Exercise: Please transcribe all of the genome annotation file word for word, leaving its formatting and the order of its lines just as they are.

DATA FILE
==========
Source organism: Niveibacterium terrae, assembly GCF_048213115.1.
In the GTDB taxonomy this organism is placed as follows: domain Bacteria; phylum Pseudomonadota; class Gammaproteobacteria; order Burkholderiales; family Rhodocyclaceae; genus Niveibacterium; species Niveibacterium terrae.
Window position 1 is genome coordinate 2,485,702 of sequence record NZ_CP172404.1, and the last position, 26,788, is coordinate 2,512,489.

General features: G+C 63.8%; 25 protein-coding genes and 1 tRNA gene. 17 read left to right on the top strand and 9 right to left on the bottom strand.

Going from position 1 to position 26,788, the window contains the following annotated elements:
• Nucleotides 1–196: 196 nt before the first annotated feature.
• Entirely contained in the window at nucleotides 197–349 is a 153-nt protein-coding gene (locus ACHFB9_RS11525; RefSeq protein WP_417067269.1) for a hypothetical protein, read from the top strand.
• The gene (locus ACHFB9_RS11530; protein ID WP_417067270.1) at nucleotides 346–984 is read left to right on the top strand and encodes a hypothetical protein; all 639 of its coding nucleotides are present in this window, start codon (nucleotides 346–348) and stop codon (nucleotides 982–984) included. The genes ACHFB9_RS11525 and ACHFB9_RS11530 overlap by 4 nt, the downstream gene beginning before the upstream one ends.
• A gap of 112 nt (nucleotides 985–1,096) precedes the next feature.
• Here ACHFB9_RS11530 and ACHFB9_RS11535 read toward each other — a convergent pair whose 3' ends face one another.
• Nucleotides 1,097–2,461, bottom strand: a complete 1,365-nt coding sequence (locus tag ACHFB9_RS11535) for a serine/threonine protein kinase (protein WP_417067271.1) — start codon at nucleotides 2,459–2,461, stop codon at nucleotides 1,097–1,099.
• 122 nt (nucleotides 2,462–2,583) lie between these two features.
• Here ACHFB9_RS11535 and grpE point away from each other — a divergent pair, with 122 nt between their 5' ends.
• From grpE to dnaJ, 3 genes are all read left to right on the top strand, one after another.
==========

Source organism: Niveibacterium terrae, assembly GCF_048213115.1.
In the GTDB taxonomy this organism is placed as follows: domain Bacteria; phylum Pseudomonadota; class Gammaproteobacteria; order Burkholderiales; family Rhodocyclaceae; genus Niveibacterium; species Niveibacterium terrae.
Window position 1 is genome coordinate 2,485,702 of sequence record NZ_CP172404.1, and the last position, 26,788, is coordinate 2,512,489.

General features: G+C 63.8%; 25 protein-coding genes and 1 tRNA gene. 17 read left to right on the top strand and 9 right to left on the bottom strand.

Going from position 1 to position 26,788, the window contains the following annotated elements:
• Nucleotides 1–196: 196 nt before the first annotated feature.
• Entirely contained in the window at nucleotides 197–349 is a 153-nt protein-coding gene (locus ACHFB9_RS11525; RefSeq protein WP_417067269.1) for a hypothetical protein, read from the top strand.
• The gene (locus ACHFB9_RS11530; protein ID WP_417067270.1) at nucleotides 346–984 is read left to right on the top strand and encodes a hypothetical protein; all 639 of its coding nucleotides are present in this window, start codon (nucleotides 346–348) and stop codon (nucleotides 982–984) included. The genes ACHFB9_RS11525 and ACHFB9_RS11530 overlap by 4 nt, the downstream gene beginning before the upstream one ends.
• A gap of 112 nt (nucleotides 985–1,096) precedes the next feature.
• Here ACHFB9_RS11530 and ACHFB9_RS11535 read toward each other — a convergent pair whose 3' ends face one another.
• Nucleotides 1,097–2,461, bottom strand: a complete 1,365-nt coding sequence (locus tag ACHFB9_RS11535) for a serine/threonine protein kinase (protein WP_417067271.1) — start codon at nucleotides 2,459–2,461, stop codon at nucleotides 1,097–1,099.
• 122 nt (nucleotides 2,462–2,583) lie between these two features.
• Here ACHFB9_RS11535 and grpE point away from each other — a divergent pair, with 122 nt between their 5' ends.
• From grpE to dnaJ, 3 genes are all read left to right on the top strand, one after another.